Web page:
One Honest Conversation at a Time
Here at UNC Charlotte, we have created the space for students in all fraternities and sororities to understand and pride themselves on being different. We are not a perfect community, in fact, we are far from it. But we have recognized the community we are and realized the one we want to be. We know that without diversity and cross-council interaction, our campus would not thrive. UNC Charlotte strives to continuously make this change the best way we know how: one honest conversation at a time. It is not about being the same; it is about embracing our differences in order to pursue a larger goal. We want to be known for cohesively uniting under one “Niner Nation,” and this is something we strive for one council after the other.
Never Ending Process
A campus and a community is never going to be fully unified. There are always going to be new people and new perspectives. But we celebrate that. We have identified that to further excel in this process, there are times when necessary self-examination and reflection needs to take place. We use the following steps in this self-examination:
1. What do we, as an organization, stand for? Are we living the values laid out in our ritual on a daily basis?
2. How are we portraying ourselves to the rest of the community?
3. When you look at your own organization, does it feel like a system or a community? If it is more of a system, why? How do we create that space for our members to feel they are respected and included?
4. Are we taking the time to understand what it means to be a member of fraternity/sorority life first, not just a part of your specific organization or your council?
As students, and as human beings, it is easy to complain. We complain about schoolwork and studying, roommates and dorm rooms, and the daily task of parking on campus. A fraternity/sorority students, we complain about mandatory events, leadership training, and a double standard. There is no lie that fraternities and sororities are looked at differently. But we, as a community, ask for this double standard.
Fraternities and sororities were founded to create “better men” and “better women.” These organizations were not founded to haze new members, binge drink Natty Light, or sing sorority chants as potential new members walk through the door. When your founders came together, their hopes for their future organization were not to focus on hazing and alcohol. These organizations challenged the status quo when they were founded, so what are you doing to honor that today?
At UNC Charlotte, fraternity/sorority life is looked at and treated differently. We say that we are better than the other student organizations because we have the resources and history of helping members enhance and balance spirit, mind, and body. We complain that we are set at a higher standard than most other organizations on campus, but isn’t that what we were founded on?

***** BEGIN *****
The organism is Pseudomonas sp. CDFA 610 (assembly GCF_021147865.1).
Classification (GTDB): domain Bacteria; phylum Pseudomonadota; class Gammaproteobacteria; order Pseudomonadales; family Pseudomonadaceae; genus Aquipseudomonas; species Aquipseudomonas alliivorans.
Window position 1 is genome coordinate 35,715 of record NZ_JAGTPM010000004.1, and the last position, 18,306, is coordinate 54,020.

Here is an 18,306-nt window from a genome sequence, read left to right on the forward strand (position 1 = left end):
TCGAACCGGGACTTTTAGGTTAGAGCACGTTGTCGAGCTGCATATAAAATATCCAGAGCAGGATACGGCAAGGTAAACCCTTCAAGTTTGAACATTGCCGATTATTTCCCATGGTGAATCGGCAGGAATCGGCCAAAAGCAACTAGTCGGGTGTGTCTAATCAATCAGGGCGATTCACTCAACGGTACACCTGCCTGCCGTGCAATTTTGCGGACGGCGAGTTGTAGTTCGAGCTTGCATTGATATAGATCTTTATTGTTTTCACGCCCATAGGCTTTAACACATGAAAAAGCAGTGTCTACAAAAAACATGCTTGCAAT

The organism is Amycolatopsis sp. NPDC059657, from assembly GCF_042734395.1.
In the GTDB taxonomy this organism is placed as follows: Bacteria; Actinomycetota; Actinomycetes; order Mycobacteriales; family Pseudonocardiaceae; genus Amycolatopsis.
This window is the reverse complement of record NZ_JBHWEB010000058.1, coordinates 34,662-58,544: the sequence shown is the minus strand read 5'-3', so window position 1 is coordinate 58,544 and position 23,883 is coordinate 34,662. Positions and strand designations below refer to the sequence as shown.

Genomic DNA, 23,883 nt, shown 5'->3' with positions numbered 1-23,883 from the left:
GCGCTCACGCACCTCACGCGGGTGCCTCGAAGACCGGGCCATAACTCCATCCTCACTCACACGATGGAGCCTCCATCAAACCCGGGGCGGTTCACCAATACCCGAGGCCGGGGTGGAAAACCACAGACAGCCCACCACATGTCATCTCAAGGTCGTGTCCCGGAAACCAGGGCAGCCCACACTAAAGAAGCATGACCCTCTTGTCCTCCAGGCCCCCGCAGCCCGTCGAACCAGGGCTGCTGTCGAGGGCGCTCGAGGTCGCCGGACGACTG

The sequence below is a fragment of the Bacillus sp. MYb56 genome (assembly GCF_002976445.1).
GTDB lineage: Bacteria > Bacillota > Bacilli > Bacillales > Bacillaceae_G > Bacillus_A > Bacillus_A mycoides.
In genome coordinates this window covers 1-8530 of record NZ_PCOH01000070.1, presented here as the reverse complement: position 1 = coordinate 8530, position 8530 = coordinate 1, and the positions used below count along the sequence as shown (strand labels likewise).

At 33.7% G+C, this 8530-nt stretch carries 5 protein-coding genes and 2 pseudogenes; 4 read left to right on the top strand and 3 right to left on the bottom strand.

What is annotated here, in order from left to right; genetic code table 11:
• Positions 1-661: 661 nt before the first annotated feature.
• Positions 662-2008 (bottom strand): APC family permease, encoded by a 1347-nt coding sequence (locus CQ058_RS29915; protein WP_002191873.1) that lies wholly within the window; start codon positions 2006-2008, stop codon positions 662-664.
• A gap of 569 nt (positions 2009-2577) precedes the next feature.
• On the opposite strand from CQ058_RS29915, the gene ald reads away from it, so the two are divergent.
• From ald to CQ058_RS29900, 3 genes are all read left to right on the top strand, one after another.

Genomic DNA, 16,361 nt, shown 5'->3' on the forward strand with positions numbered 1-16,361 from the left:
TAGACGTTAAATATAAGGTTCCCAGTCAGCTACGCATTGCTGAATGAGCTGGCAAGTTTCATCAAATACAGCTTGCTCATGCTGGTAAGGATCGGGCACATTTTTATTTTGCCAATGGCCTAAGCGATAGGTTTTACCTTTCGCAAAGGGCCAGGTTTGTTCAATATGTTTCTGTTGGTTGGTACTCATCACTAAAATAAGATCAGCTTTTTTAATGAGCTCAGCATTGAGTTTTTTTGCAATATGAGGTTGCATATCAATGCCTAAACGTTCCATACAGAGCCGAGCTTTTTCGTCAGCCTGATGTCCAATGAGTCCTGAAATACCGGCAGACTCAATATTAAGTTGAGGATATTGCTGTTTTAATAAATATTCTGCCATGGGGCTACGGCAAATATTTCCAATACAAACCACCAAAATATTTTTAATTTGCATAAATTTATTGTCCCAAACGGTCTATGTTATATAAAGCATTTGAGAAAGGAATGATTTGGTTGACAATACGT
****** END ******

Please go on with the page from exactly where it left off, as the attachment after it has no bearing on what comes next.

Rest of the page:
As Panhellenic women, we talk about the different types of members in our organization: the t-shirt wearers, the average gals, and the leaders. When our members complain about mandatory events, this is a direct reflection of the chapter not fully explaining the role and expectations of their chapter members. Members may only understand that their role in the chapter is to show up to weekly chapter meetings and wear a t-shirt around campus. So in response to the “I didn’t know” chapter members, respectfully explain the promise they made during initiation, and if they do not believe they can uphold that promise anymore, there is no space for t-shirts wearers.
What are we doing to combat the double standard? Probably nothing. And that is okay, but we have to recognize that something, no matter if it is big or small, has to be done. We have to be intentional about what we are doing and not blaming the media for our issues. The media brings to light what our organizations have been doing for decades, but now someone has decided to post it on social media.
It is easy to say that we, as a fraternity/sorority community, will no longer haze during our new member process or will not consume alcohol in unmeasurable quantities, but we need to step back and reevaluate if these actions are honoring what our founders worked so hard to build.
Truth is an interesting word, and one that carries a lot of weight. What was said above might not be true to your campus and your culture, but this is a national problem that we need to bring to light. National organizations need to reevaluate if and how they are relevant to college campuses today.